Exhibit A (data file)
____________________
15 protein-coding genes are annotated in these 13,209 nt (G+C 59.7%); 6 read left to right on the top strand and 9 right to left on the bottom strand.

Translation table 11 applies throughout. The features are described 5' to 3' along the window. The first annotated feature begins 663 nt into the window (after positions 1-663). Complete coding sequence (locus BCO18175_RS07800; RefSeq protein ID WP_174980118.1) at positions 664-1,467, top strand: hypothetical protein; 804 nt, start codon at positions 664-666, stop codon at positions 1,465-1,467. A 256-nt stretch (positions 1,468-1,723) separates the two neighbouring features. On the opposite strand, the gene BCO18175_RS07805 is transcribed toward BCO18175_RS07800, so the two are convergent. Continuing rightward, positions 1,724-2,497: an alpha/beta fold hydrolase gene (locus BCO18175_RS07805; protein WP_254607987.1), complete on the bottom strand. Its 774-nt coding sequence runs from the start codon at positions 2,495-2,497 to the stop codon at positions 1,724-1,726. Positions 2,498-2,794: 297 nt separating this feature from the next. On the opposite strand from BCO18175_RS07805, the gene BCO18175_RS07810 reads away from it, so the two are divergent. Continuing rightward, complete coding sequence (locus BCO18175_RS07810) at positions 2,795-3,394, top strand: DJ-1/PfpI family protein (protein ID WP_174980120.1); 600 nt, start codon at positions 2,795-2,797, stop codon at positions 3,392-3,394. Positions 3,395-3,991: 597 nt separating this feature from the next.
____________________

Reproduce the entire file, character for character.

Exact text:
15 protein-coding genes are annotated in these 13,209 nt (G+C 59.7%); 6 read left to right on the top strand and 9 right to left on the bottom strand.

Translation table 11 applies throughout. The features are described 5' to 3' along the window. The first annotated feature begins 663 nt into the window (after positions 1-663). Complete coding sequence (locus BCO18175_RS07800; RefSeq protein ID WP_174980118.1) at positions 664-1,467, top strand: hypothetical protein; 804 nt, start codon at positions 664-666, stop codon at positions 1,465-1,467. A 256-nt stretch (positions 1,468-1,723) separates the two neighbouring features. On the opposite strand, the gene BCO18175_RS07805 is transcribed toward BCO18175_RS07800, so the two are convergent. Continuing rightward, positions 1,724-2,497: an alpha/beta fold hydrolase gene (locus BCO18175_RS07805; protein WP_254607987.1), complete on the bottom strand. Its 774-nt coding sequence runs from the start codon at positions 2,495-2,497 to the stop codon at positions 1,724-1,726. Positions 2,498-2,794: 297 nt separating this feature from the next. On the opposite strand from BCO18175_RS07805, the gene BCO18175_RS07810 reads away from it, so the two are divergent. Continuing rightward, complete coding sequence (locus BCO18175_RS07810) at positions 2,795-3,394, top strand: DJ-1/PfpI family protein (protein ID WP_174980120.1); 600 nt, start codon at positions 2,795-2,797, stop codon at positions 3,392-3,394. Positions 3,395-3,991: 597 nt separating this feature from the next.